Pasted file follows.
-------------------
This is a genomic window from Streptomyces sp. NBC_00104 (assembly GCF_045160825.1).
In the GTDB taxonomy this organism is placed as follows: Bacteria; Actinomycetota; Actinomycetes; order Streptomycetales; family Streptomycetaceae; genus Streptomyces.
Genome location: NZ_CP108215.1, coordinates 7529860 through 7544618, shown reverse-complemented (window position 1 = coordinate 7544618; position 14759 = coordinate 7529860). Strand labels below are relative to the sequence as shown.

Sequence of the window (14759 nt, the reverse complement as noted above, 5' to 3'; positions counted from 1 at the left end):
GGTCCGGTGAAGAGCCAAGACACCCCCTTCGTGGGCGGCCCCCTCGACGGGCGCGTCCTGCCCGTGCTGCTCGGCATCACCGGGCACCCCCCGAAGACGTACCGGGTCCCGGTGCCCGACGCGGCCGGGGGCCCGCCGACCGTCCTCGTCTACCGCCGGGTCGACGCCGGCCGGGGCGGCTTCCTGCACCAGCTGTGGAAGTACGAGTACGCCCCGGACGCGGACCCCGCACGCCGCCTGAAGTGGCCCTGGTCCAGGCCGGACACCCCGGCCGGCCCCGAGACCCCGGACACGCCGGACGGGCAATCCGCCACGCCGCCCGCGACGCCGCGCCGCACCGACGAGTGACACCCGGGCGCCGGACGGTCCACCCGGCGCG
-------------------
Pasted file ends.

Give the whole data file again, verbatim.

This is a genomic window from Streptomyces sp. NBC_00104 (assembly GCF_045160825.1).
In the GTDB taxonomy this organism is placed as follows: Bacteria; Actinomycetota; Actinomycetes; order Streptomycetales; family Streptomycetaceae; genus Streptomyces.
Genome location: NZ_CP108215.1, coordinates 7529860 through 7544618, shown reverse-complemented (window position 1 = coordinate 7544618; position 14759 = coordinate 7529860). Strand labels below are relative to the sequence as shown.

Sequence of the window (14759 nt, the reverse complement as noted above, 5' to 3'; positions counted from 1 at the left end):
GGTCCGGTGAAGAGCCAAGACACCCCCTTCGTGGGCGGCCCCCTCGACGGGCGCGTCCTGCCCGTGCTGCTCGGCATCACCGGGCACCCCCCGAAGACGTACCGGGTCCCGGTGCCCGACGCGGCCGGGGGCCCGCCGACCGTCCTCGTCTACCGCCGGGTCGACGCCGGCCGGGGCGGCTTCCTGCACCAGCTGTGGAAGTACGAGTACGCCCCGGACGCGGACCCCGCACGCCGCCTGAAGTGGCCCTGGTCCAGGCCGGACACCCCGGCCGGCCCCGAGACCCCGGACACGCCGGACGGGCAATCCGCCACGCCGCCCGCGACGCCGCGCCGCACCGACGAGTGACACCCGGGCGCCGGACGGTCCACCCGGCGCG